Dear daughter of 2030, …

Dear Daughter of 2030,

You were born on 24 January 2020.

And today, on 8 June 2020, I’m going to describe the world you’ll live in, in ten years’ time.

I hope you’ll read it then, on 8 June 2030. Most likely for your entertainment, given my chances of getting this right…

But most of what I’m doing at the moment seems to be for your entertainment too…

So, here it goes.

Your mum and I won’t have to make your breakfast. You’ll just have to say out loud the option you want when you first wake up and it’ll be almost completely ready by the time you sit down at the table.

Given the weather, the chance of rain and the day’s activities, your optimal choice of fashionably coherent outfits will appear before you virtually, for you to choose one. Your mother purchased this service after an unfortunate incident when she was away for a weekend, leaving me to take care of you.

Your calendar will remind you of what to pack for the day, and your mum won’t have to double check you got it right. She’ll get any warnings you’re about to forget your PE trainers too. All in time, not after you’ve left the house.

Your contact lenses will warn you if any unusual and suspicious people are lurking outside our door, or your school gate.

You’ll be driving yourself to school by now. Which sounds ridiculous today. But as I write this, cars still have drivers at the wheel, all the time. Self-driving cars are considered too dangerous! And ten-year-olds can’t “drive” themselves yet.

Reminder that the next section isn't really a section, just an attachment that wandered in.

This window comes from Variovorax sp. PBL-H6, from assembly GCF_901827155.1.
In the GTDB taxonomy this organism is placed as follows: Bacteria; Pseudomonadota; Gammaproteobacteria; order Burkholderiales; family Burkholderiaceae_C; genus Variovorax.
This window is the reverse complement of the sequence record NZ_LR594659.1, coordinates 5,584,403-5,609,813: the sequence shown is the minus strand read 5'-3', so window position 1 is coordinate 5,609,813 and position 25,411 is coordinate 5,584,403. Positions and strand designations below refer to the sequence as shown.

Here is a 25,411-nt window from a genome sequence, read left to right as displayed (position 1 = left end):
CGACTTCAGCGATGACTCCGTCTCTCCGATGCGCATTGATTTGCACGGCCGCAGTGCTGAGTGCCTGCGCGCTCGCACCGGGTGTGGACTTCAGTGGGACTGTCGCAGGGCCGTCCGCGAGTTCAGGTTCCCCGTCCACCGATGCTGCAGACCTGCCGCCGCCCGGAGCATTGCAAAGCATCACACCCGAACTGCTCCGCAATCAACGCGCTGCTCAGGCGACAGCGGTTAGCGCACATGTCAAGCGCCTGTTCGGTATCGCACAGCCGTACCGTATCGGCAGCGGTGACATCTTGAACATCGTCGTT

Should some self-driving lunatic in an old-timer crash into you, I’ll have priority access to the nearest Uber, which will have priority traffic access – flicking traffic lights to green as I need them to get to you. If you’re hurt, the ambulance will be on the way before you can remember the days when people had to manually call them. And they’ll be automatically briefed on your condition before they arrive at the scene.

At school you’ll work with Lego pieces that were custom designed by you and 3D printed, to test engineering ideas. You’ll check in on experiments in space, for which you can submit proposals. You’ll explore archaeological digs virtually and learn Japanese while others in your class learn German, French or Latin – whatever they choose – at the same time.

I’ll still be working from home, but having seamless conversations with colleagues too. Even though some of them work in Australia and New Zealand, you’ll know them as your friends, as they are mine, because we can invite them into our home virtually anytime.

I won’t have to follow you around the house, switching off the lights. They’ll do that themselves.

You won’t have to tell people to “hold the phone” while you look for me, after answering the family phone, like I did once. Phones used to be fixed in one place. Or had a maximum range to their “base station” within which they’d work…

Boilers, windows and blinds will be self-operating for your comfort. Something I can’t even imagine in the UK today. Even if they already did operate automatically in Germany when I was ten years old and living there…